What is it about?
This article describes the biochemical differences that exist between the baker's yeast strains commonly used by organic chemists for asymmetric synthesis. It shows that different strains produce different chemical yields. For example, a Japanese strain produces a chemical yield 9 times higher than a Brazilian strain. So, to repeat experiments done in other chemical synthesis laboratories, it is necessary to use the same yeast strain.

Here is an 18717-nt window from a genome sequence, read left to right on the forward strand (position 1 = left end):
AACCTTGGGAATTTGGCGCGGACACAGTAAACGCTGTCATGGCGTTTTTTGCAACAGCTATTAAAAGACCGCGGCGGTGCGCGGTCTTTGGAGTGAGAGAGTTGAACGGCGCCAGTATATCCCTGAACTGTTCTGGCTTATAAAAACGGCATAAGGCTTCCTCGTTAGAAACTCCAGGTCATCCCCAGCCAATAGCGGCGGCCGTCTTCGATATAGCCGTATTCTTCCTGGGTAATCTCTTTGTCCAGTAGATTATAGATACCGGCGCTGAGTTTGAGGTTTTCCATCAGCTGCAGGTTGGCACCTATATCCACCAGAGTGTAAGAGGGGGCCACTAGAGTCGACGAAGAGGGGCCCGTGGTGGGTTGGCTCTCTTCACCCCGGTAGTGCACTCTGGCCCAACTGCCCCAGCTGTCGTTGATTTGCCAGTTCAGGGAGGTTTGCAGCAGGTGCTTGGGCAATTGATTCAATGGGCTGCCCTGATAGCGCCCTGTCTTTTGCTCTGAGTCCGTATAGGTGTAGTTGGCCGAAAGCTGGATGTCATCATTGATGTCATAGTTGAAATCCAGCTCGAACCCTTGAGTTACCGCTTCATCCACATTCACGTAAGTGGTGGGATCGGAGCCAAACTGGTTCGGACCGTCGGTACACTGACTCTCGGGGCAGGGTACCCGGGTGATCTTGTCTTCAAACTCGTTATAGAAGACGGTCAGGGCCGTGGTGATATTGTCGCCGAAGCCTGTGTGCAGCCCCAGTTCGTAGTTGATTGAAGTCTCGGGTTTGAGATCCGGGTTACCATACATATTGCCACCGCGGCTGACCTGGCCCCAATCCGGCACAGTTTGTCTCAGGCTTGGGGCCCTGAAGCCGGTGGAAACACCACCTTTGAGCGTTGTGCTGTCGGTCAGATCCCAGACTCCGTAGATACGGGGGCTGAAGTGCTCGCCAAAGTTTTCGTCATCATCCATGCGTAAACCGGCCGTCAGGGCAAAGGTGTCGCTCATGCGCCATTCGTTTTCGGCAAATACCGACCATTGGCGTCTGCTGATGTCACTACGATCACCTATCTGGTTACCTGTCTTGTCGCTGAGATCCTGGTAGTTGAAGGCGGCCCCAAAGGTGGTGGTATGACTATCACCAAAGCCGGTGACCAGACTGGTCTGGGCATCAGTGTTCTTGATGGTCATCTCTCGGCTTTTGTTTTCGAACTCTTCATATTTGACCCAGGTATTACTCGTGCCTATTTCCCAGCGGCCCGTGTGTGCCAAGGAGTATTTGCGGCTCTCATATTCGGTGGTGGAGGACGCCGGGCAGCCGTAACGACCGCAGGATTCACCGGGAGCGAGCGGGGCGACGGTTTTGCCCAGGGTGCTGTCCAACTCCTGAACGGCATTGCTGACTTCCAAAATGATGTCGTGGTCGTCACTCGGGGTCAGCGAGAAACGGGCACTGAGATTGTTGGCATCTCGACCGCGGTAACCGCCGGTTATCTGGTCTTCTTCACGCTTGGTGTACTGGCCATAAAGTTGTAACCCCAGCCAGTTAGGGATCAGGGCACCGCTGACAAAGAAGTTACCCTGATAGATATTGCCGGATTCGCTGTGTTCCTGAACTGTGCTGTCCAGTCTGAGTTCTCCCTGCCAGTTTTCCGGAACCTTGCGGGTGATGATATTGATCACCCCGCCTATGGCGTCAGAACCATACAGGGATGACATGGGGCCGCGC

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Why is it important?
Bakery yeast has been used for years for the generation of chiral centers (asymmetric carbon). This is an inexpensive method used in organic synthesis. These chiral centers are used for the synthesis of asymmetric drugs and other useful molecules.
Read the Original
This page is a summary of: Baker’s yeast some biochemical aspects and their influence in biotransformations, Applied Biochemistry and Biotechnology, November 1995, Springer Science + Business Media,
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